Dinner on Thursday night was succulent too. Gail left a message on the website that we should explore Shem Creek. Dixon, the trolley driver, told us one of his favourites was the Shem Creek Bar and Grill and drove us over there. On the porch, we met Mark, who volunteered that the food was the best there is and who walked us right inside. With all that, how could we go wrong?
Just before that though, we lingered on the bridge over the creek to watch the evening action. Shrimp boats lined both sides of the creek - with their long netted arms all neatly folded up. Pleasure boats were tied up wherever they could find a spot. Fishermen hosed off boat decks and diners lounged on restaurant decks. In the middle of it all, dolphins surfaced and dove as they fished the creek; pelicans floated between the boats, flew up and swooped down to fill their pouched beaks with dinner. The place was fully alive with both people and creatures.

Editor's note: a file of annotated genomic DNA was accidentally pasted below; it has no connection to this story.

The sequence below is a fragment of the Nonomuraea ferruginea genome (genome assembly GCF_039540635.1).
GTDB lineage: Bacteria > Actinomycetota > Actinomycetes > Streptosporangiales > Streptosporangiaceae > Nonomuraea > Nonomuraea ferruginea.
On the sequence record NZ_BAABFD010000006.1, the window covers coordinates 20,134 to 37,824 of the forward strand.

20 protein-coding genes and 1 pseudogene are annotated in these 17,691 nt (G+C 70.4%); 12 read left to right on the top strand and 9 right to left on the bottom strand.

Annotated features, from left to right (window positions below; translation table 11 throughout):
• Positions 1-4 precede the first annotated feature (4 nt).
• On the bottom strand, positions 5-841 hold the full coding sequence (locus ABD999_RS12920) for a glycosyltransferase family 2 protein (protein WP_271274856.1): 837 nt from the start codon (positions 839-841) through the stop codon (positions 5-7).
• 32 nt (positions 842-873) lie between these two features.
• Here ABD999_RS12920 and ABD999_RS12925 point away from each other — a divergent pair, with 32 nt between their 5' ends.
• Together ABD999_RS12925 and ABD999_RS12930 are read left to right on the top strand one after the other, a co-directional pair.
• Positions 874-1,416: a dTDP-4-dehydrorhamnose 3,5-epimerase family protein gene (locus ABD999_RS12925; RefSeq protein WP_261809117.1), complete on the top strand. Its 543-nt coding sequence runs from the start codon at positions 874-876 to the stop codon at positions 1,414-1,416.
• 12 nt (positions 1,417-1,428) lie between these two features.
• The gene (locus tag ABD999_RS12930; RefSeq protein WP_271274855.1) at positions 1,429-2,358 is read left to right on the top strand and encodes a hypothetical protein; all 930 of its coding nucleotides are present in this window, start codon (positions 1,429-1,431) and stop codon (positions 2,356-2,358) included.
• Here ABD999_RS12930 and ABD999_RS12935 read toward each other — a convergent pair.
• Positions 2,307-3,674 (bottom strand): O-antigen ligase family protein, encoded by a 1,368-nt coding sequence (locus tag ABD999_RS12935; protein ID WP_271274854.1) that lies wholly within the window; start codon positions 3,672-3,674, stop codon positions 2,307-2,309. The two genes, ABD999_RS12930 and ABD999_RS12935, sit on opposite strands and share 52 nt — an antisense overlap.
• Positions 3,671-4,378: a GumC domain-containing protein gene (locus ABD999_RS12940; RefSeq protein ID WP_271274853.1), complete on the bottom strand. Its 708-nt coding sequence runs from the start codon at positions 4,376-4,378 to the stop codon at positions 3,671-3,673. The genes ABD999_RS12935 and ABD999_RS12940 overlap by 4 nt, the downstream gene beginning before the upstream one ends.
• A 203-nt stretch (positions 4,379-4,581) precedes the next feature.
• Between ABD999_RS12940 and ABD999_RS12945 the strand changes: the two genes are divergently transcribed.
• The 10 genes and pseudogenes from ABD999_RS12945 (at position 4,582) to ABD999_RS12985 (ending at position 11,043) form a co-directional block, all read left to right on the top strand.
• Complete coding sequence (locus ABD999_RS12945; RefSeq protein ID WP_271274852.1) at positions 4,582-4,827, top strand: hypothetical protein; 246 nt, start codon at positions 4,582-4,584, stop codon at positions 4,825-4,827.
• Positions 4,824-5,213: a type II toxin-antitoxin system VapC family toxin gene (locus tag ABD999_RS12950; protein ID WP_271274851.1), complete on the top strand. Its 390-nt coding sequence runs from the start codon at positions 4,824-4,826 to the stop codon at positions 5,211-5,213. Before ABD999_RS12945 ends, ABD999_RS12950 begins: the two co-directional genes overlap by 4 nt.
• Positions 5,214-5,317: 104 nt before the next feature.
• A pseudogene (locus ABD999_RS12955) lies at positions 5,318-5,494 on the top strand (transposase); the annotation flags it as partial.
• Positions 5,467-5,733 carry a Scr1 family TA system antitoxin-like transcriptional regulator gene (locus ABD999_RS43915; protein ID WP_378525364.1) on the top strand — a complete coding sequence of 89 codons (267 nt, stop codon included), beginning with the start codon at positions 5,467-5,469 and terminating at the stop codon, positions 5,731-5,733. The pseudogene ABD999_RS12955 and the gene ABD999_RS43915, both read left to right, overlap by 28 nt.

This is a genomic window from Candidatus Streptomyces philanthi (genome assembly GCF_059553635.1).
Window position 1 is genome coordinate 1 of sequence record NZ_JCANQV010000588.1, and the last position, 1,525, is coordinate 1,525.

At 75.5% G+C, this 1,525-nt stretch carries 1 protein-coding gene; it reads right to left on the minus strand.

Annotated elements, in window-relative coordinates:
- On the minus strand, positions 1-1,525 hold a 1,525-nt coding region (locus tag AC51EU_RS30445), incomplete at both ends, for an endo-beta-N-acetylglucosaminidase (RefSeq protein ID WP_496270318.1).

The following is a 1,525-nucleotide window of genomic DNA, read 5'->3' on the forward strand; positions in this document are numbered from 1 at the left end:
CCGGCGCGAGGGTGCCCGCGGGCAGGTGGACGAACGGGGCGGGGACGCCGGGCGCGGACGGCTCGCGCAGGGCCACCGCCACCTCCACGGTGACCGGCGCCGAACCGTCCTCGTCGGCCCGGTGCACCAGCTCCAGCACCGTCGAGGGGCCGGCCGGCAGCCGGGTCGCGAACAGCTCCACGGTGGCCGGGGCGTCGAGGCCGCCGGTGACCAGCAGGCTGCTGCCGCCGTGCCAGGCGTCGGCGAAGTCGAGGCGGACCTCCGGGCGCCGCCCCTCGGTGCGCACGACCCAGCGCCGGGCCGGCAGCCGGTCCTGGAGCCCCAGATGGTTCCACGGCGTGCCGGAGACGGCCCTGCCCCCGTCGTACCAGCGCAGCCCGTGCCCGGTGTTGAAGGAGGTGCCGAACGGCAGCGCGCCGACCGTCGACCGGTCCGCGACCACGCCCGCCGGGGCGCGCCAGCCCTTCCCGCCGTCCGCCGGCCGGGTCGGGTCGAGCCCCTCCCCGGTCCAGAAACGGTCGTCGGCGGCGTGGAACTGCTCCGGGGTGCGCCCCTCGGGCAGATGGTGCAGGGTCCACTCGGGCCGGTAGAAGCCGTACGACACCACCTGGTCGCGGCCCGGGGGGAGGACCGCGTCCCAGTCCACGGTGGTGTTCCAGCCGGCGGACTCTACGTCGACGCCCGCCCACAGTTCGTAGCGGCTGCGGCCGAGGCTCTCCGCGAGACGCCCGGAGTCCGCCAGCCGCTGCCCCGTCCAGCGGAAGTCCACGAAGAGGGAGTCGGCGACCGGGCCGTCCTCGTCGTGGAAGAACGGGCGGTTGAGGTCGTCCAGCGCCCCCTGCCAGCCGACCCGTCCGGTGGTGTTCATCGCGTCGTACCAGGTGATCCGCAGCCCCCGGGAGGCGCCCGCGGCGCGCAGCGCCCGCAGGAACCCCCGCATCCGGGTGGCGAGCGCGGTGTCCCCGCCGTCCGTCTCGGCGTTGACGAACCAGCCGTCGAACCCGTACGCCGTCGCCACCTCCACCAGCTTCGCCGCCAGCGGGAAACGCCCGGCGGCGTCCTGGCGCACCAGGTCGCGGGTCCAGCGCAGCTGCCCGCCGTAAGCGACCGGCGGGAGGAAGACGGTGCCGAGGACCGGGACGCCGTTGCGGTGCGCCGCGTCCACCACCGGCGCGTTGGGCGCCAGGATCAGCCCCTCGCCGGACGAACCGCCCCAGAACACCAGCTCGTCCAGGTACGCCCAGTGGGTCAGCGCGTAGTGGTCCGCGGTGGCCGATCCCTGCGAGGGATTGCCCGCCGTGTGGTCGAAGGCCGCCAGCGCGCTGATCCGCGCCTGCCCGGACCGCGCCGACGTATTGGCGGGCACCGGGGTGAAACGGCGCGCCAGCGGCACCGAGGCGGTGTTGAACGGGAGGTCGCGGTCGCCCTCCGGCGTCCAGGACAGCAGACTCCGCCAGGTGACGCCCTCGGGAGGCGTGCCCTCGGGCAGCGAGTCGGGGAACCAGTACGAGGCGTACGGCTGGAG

Once inside the Shem Creek Bar and Grill, the choices were almost over-whelming - everything looked delicious. We finally settled on a couple of dishes and proceeded to eat one of the best meals we've had. Jim's big bowl of shrimp and scallops in a creamy sauce over white grits was perfectly cooked and seasoned. It was my platter of assorted seafood, all lightly sautéed in butter and garlic that blew us both away. There was a chunk of mahi-mahi, a stuffed crab shell - that was mostly crab and not filler, juicy pink shrimp, and creamy white scallops that were soft and sweet and tender. The veggies - slices of yellow and green summer squash and carrots and long, thin beans were all crunchy-tender, and the grains of red rice were chewy. Oh - it was a feast and we ate and aahed and ate and aahed!